To finish, I add this as an after thought. The idea of reincarnation is real enough for the folks at CBC here in Canada to have done a full three show series on it. It's called Past Life Investigations. A very fascinating exploration of past lives.

posted on Oct, 4 2007 @ 12:10 PM
In this post, I'll address the biggest hole in the argument that reincarnation is real - that of population growth.

In order for reincarnation to be real, there would need to be a constant number of people on the planet, or a source of "new souls", in order for this belief to have any credibility at all.

So, lets take a look at the facts, rather than faith in a misguided belief system.

The world today, has a population growth rate of about 1.3% per annum, against a current population estimate of 6.6 billion, and is expected to reach approximately 10 billion by the decade starting 2050.

The US census bureau and the International Data Base (IDB) provide irrefutable evidence that the population of the planet is growing, here .

If you take an estimate of historical world growth, here , you will see that for the year 1,000 BC, at least 2 centuries before the earliest recorded examples of reincarnation, there is an estimate of 50 million people worldwide.

So at the start of the belief system of reincarnation, the planet had a population of 50 million people approx versus 6,600 million today.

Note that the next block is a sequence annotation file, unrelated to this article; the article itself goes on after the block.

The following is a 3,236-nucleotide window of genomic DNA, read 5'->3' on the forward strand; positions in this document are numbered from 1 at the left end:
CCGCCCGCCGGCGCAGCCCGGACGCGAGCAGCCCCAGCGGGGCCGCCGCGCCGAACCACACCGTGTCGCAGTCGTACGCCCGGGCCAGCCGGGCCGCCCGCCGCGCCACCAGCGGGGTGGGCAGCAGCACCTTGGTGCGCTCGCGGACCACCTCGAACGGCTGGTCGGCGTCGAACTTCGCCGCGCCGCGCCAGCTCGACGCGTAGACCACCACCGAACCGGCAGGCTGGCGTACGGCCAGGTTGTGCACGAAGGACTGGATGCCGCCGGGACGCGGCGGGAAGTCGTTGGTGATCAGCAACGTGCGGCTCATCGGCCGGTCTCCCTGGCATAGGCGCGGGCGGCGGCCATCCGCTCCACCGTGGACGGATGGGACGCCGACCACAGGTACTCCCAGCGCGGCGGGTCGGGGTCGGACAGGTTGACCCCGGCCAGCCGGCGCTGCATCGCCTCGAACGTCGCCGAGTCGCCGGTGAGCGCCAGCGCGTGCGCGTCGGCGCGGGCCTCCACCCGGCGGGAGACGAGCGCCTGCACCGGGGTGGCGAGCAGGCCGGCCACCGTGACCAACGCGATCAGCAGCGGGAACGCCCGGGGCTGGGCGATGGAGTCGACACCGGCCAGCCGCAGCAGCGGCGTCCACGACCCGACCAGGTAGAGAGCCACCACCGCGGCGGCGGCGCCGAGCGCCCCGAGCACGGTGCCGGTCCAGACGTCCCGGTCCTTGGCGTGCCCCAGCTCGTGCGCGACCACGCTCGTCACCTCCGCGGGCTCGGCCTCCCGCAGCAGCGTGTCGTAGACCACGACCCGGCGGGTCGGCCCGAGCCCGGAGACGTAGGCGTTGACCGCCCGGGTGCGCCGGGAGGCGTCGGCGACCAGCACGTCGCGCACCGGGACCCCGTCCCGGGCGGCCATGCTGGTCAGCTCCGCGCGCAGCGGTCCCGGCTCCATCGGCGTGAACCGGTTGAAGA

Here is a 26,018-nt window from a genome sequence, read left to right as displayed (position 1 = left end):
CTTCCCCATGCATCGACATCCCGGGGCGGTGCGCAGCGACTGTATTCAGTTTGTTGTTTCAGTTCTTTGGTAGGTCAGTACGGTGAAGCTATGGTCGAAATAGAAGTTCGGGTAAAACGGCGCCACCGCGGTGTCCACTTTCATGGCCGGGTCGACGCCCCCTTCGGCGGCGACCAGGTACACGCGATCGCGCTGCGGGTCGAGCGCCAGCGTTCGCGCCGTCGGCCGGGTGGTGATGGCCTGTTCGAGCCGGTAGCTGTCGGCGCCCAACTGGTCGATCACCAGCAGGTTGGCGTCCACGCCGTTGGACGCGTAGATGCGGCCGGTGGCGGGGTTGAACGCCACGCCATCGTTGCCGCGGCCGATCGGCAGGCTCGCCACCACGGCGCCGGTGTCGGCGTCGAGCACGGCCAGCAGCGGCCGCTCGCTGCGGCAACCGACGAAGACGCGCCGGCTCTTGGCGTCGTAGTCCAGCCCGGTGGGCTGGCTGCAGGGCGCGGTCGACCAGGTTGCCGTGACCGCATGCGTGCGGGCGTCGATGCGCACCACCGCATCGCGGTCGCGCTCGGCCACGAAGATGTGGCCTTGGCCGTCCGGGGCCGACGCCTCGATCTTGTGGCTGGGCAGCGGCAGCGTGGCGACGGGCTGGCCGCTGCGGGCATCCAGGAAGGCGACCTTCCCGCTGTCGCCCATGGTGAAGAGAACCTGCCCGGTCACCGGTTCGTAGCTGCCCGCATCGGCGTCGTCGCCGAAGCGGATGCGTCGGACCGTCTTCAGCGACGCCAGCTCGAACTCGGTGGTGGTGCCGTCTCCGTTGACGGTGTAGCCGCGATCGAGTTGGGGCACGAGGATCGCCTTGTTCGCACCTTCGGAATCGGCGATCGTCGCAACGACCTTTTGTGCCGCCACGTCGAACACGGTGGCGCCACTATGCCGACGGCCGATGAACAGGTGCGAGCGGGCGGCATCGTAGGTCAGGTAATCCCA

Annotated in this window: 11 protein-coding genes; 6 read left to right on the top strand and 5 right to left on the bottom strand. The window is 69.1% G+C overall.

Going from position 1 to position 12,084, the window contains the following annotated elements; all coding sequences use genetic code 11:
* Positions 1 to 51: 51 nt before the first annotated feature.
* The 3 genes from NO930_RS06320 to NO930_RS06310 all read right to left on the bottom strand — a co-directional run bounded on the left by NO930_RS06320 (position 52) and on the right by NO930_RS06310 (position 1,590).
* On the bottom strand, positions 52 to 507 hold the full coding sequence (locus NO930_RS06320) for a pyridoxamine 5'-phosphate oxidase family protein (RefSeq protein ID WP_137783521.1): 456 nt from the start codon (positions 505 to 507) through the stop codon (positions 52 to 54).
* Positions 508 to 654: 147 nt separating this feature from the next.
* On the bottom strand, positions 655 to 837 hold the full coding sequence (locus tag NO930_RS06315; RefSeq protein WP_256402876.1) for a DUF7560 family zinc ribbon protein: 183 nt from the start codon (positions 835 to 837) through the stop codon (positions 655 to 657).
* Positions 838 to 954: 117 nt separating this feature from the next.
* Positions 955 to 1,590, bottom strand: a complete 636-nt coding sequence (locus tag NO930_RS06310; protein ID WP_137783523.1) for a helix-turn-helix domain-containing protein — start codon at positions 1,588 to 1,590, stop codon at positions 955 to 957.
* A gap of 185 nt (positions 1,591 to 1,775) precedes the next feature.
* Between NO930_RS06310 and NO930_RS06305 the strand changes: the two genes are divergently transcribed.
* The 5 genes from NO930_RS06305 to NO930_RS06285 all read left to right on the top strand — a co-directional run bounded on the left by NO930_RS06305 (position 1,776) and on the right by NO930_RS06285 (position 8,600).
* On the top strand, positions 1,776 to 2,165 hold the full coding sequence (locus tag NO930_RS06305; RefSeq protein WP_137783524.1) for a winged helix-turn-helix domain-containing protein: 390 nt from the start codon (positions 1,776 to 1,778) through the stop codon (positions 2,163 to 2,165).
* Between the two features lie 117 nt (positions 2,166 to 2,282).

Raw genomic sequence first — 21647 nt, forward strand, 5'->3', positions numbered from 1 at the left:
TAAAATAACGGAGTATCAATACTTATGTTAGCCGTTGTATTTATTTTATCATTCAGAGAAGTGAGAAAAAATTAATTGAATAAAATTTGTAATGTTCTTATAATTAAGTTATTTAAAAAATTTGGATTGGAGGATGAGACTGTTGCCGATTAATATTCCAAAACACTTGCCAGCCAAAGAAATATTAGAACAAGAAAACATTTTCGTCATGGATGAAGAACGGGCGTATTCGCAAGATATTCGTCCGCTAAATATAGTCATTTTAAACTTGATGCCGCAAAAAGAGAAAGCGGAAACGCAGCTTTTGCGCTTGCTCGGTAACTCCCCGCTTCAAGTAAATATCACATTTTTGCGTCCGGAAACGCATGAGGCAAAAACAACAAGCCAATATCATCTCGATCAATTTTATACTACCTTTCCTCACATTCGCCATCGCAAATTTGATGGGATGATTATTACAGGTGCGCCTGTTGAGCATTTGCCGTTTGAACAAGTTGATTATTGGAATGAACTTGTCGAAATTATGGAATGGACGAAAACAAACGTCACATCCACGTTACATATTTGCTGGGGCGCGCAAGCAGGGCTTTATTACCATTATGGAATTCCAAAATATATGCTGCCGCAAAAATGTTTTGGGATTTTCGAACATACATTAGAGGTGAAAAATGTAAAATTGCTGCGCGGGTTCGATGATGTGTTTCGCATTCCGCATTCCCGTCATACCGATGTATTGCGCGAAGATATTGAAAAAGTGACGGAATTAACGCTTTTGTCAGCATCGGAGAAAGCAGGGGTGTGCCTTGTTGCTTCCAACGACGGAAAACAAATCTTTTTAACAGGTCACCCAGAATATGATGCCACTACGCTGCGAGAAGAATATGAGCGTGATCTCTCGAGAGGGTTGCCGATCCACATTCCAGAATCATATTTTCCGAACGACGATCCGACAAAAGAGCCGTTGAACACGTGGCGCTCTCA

But lets go further, and assume that in the 200 years before reincarnation surfaced, there was a population growth of 10 million, bringing the total to 60 million.
Now given the fact that some of these original souls may have reached a state of perfection and entered nirvana, there would seem to be a significant shortfall of souls for all the fresh bodies waiting to be inhabited.
So, unless there is a ready source of new souls, there are billions of people walking around without one - zombies if you believe that the soul is what makes us who we are - and this is clearly not the case.

Not only does reincarnation expect us to believe that we live many lives trying to reach a state of perfection, but the maths just don't add up - unless there is some kind of "soul factory" - and this is just one more nail in the coffin for the case for reincarnation. The figures cannot be disputed or refuted except by the tiniest margin.

Not only are we expected to believe that we have lived past lives, we are also expected to believe in karma and transmigration of the soul that means we may have been an animal in a different life. Well hey, why not go through it in alphabetical order and start as an aardvark then work your way up and down the food chain until you become a perfect soul. This is what reincarnation is telling you "happens".

This argument is also true if you believe that we can be reincarnated as or from animals or if these souls came from another part of the universe and earth was just one more manifestation - on order for this to work, there would need to be a constant number of humans and animals, throughout the universe.

The argument that souls come from other places in the universe is the very one promoted by scientology and their theory of thetan possession of an individual.